Bloggers have "disproportionately large influence"

I've often considered why big business, governments and other powerful bodies are showing an interest in blogging. The main reason is that the influence of blogs is almost if not impossible to measure.

However, an article in The Guardian yesterday went some way to explaining the interest in blogs. In Ignore bloggers at your peril, say researchers (Bobbie Johnson) it is argued that bloggers and internet pundits are exerting a "disproportionately large influence" on society. As expected, how the conclusions are reached is not so clear.

Despite an obvious observation that blogs are not representative of the larger audience, blogs tend to be written by the better off, the better educated, and the employed. What is more, the relatively small audiences that blogs can command is to a certain extent irrelevant because blogs are thought to represent a wider swath of opinion.

There are lots more avenues explored in the article, but what the article made me think of is this. First of all, what socio-economic group blog the most? And second, to what extent is this reflective of the socio-economic groups who occupy high profile corporate, media and political institutions?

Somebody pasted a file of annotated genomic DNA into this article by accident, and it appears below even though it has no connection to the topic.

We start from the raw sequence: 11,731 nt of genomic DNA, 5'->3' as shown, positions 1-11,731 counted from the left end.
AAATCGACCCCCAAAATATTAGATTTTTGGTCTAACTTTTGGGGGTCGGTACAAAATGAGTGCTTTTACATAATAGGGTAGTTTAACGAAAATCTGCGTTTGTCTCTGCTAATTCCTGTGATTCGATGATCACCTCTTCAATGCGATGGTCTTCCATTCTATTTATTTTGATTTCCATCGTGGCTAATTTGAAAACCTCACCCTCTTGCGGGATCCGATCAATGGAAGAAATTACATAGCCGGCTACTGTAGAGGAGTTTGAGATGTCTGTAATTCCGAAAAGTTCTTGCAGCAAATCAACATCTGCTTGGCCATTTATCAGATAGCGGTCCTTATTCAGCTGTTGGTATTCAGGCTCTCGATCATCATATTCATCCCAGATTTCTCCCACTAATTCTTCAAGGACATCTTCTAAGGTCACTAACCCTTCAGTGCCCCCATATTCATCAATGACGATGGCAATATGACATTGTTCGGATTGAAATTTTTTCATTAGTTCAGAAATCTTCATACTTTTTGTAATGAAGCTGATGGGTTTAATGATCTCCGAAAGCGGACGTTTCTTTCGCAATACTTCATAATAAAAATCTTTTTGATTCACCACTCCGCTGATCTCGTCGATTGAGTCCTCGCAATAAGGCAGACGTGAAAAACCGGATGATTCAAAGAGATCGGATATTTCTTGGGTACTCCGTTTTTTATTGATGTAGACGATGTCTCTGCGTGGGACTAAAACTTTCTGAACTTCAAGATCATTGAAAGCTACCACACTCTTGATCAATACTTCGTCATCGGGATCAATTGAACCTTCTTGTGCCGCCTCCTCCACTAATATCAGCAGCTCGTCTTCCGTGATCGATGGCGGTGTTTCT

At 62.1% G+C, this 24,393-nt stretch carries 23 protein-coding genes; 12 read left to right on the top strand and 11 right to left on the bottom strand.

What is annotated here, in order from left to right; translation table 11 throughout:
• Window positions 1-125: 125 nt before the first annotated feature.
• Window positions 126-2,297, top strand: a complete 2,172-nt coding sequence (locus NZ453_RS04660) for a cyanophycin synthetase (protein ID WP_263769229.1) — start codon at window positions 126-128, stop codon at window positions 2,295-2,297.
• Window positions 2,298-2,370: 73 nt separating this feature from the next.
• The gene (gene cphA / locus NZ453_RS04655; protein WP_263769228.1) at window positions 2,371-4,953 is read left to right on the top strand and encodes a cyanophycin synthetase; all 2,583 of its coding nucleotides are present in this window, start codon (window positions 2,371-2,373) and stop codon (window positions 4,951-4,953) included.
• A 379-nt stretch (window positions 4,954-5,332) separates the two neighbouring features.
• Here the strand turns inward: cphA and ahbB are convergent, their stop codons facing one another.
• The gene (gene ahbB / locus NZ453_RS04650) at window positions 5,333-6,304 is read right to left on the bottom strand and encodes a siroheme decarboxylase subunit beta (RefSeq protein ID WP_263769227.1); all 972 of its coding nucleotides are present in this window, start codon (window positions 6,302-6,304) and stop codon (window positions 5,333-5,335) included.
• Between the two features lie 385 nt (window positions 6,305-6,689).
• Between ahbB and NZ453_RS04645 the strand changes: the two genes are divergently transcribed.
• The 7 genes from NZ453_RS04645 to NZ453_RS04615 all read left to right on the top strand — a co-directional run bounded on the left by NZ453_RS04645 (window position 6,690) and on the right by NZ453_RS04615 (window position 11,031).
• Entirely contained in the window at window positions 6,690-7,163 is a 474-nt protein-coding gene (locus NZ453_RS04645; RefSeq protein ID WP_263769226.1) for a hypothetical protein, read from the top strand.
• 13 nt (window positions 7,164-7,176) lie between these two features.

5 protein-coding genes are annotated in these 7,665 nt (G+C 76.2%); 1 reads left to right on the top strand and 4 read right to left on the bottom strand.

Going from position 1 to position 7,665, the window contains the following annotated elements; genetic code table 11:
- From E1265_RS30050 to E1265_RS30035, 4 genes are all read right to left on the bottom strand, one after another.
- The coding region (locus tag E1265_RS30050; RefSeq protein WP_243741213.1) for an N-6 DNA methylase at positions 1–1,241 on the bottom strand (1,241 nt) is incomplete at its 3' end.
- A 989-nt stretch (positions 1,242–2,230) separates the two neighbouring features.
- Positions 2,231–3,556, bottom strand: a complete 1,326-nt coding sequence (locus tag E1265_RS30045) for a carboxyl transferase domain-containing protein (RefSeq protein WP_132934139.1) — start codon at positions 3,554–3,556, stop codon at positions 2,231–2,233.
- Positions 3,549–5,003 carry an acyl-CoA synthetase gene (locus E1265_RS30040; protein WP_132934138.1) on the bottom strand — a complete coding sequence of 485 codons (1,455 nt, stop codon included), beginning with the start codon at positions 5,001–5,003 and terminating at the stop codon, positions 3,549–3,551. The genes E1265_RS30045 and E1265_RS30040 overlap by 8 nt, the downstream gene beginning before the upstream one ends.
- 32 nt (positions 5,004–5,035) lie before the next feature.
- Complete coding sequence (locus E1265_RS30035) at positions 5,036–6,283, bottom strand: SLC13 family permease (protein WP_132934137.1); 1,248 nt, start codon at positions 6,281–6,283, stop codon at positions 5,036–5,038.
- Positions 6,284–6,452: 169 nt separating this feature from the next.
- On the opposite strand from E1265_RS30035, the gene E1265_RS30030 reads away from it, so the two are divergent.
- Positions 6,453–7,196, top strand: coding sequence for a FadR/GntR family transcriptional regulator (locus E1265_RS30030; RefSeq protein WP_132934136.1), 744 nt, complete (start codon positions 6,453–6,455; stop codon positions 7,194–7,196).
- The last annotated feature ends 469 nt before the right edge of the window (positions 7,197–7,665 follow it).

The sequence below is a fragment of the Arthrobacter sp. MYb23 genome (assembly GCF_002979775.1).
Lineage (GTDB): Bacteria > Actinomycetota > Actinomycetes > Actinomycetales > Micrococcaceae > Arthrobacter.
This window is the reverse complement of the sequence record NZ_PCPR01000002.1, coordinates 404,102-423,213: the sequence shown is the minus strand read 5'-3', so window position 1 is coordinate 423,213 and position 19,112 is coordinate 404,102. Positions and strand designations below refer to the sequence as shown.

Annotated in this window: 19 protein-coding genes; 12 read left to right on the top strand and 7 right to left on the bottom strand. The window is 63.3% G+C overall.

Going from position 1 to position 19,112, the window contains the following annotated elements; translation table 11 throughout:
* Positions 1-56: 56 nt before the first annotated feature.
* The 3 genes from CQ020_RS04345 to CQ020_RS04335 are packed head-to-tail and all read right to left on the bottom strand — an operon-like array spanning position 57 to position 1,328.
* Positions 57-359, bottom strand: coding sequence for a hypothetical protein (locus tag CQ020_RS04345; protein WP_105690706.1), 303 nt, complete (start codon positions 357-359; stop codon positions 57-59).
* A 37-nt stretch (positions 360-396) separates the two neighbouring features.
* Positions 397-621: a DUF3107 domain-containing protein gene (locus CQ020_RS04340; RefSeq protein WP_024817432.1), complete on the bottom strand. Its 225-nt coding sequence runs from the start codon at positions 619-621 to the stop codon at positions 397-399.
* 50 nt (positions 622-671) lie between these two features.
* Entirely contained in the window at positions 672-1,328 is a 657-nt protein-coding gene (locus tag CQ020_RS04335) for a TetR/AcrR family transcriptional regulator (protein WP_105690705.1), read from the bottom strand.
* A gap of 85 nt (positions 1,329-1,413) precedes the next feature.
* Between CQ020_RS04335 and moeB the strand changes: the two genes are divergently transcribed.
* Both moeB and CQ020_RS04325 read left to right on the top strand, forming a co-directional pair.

If blogs are influential (in whatever way) on human decision-making and are representative of a less or traditionally influential part of society expect quite profound societal changes in the next twenty years. If it's much the same - long live the status quo!

One new work-related blog to add: Spilling the coffee - technology project administrator

1 comment:

Spike said...

First of all, what socio-economic group blog the most?

This question is very interesting. Judging from the blogs I read and hear about I'd guess lower middle class.